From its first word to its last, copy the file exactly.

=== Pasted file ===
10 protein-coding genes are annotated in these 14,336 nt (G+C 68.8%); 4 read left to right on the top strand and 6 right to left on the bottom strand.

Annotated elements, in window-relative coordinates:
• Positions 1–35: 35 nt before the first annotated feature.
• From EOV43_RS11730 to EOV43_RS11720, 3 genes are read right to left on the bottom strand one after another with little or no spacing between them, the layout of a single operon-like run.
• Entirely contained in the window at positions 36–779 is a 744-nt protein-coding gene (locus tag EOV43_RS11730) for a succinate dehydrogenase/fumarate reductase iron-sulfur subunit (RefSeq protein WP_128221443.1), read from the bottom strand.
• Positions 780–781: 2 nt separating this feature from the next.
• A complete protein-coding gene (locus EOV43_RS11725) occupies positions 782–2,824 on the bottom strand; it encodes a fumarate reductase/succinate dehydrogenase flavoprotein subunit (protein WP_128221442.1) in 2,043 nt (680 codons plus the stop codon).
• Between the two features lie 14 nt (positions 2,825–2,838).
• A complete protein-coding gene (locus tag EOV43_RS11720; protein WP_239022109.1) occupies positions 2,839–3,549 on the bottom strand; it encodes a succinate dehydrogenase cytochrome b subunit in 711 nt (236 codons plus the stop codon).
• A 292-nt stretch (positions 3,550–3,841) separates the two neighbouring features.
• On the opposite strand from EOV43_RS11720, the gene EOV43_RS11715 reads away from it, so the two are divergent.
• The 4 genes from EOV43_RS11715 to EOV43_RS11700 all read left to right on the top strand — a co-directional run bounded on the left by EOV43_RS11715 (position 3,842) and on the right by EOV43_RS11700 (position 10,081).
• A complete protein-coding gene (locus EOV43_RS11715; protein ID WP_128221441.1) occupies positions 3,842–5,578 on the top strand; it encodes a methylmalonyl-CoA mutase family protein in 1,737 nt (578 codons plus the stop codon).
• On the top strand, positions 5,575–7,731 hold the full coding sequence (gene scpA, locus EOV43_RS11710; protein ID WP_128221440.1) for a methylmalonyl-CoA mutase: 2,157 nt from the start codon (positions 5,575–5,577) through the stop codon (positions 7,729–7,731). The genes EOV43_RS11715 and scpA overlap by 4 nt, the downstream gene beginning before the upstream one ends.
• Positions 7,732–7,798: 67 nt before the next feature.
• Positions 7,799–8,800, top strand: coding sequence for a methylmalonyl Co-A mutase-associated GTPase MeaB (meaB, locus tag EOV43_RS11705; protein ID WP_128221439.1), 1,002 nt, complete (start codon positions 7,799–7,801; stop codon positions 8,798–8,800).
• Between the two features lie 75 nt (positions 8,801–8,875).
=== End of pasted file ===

10 protein-coding genes are annotated in these 14,336 nt (G+C 68.8%); 4 read left to right on the top strand and 6 right to left on the bottom strand.

Annotated elements, in window-relative coordinates:
• Positions 1–35: 35 nt before the first annotated feature.
• From EOV43_RS11730 to EOV43_RS11720, 3 genes are read right to left on the bottom strand one after another with little or no spacing between them, the layout of a single operon-like run.
• Entirely contained in the window at positions 36–779 is a 744-nt protein-coding gene (locus tag EOV43_RS11730) for a succinate dehydrogenase/fumarate reductase iron-sulfur subunit (RefSeq protein WP_128221443.1), read from the bottom strand.
• Positions 780–781: 2 nt separating this feature from the next.
• A complete protein-coding gene (locus EOV43_RS11725) occupies positions 782–2,824 on the bottom strand; it encodes a fumarate reductase/succinate dehydrogenase flavoprotein subunit (protein WP_128221442.1) in 2,043 nt (680 codons plus the stop codon).
• Between the two features lie 14 nt (positions 2,825–2,838).
• A complete protein-coding gene (locus tag EOV43_RS11720; protein WP_239022109.1) occupies positions 2,839–3,549 on the bottom strand; it encodes a succinate dehydrogenase cytochrome b subunit in 711 nt (236 codons plus the stop codon).
• A 292-nt stretch (positions 3,550–3,841) separates the two neighbouring features.
• On the opposite strand from EOV43_RS11720, the gene EOV43_RS11715 reads away from it, so the two are divergent.
• The 4 genes from EOV43_RS11715 to EOV43_RS11700 all read left to right on the top strand — a co-directional run bounded on the left by EOV43_RS11715 (position 3,842) and on the right by EOV43_RS11700 (position 10,081).
• A complete protein-coding gene (locus EOV43_RS11715; protein ID WP_128221441.1) occupies positions 3,842–5,578 on the top strand; it encodes a methylmalonyl-CoA mutase family protein in 1,737 nt (578 codons plus the stop codon).
• On the top strand, positions 5,575–7,731 hold the full coding sequence (gene scpA, locus EOV43_RS11710; protein ID WP_128221440.1) for a methylmalonyl-CoA mutase: 2,157 nt from the start codon (positions 5,575–5,577) through the stop codon (positions 7,729–7,731). The genes EOV43_RS11715 and scpA overlap by 4 nt, the downstream gene beginning before the upstream one ends.
• Positions 7,732–7,798: 67 nt before the next feature.
• Positions 7,799–8,800, top strand: coding sequence for a methylmalonyl Co-A mutase-associated GTPase MeaB (meaB, locus tag EOV43_RS11705; protein ID WP_128221439.1), 1,002 nt, complete (start codon positions 7,799–7,801; stop codon positions 8,798–8,800).
• Between the two features lie 75 nt (positions 8,801–8,875).